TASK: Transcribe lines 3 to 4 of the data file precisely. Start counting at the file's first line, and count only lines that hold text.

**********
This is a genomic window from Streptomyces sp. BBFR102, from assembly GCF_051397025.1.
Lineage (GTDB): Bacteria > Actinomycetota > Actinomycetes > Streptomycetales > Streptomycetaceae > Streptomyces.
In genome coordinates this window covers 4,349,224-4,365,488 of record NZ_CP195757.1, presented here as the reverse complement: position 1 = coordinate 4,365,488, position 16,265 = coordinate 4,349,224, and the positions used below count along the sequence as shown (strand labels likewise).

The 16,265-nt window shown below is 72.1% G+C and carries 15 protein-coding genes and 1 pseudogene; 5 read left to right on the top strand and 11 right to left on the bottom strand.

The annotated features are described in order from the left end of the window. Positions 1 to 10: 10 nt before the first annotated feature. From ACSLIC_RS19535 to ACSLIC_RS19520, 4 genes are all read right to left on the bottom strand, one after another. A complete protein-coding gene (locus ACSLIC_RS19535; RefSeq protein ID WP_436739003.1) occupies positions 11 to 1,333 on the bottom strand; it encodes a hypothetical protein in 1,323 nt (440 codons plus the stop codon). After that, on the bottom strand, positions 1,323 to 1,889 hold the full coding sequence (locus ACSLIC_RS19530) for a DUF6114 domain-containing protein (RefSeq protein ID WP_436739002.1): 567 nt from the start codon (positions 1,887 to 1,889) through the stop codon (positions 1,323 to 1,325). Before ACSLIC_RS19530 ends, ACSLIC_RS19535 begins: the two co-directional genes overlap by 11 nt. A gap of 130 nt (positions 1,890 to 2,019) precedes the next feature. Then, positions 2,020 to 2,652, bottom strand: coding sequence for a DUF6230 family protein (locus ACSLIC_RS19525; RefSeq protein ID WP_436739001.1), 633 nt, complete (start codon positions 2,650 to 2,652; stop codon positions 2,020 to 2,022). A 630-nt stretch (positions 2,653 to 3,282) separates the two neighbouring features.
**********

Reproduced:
In genome coordinates this window covers 4,349,224-4,365,488 of record NZ_CP195757.1, presented here as the reverse complement: position 1 = coordinate 4,365,488, position 16,265 = coordinate 4,349,224, and the positions used below count along the sequence as shown (strand labels likewise).

The 16,265-nt window shown below is 72.1% G+C and carries 15 protein-coding genes and 1 pseudogene; 5 read left to right on the top strand and 11 right to left on the bottom strand.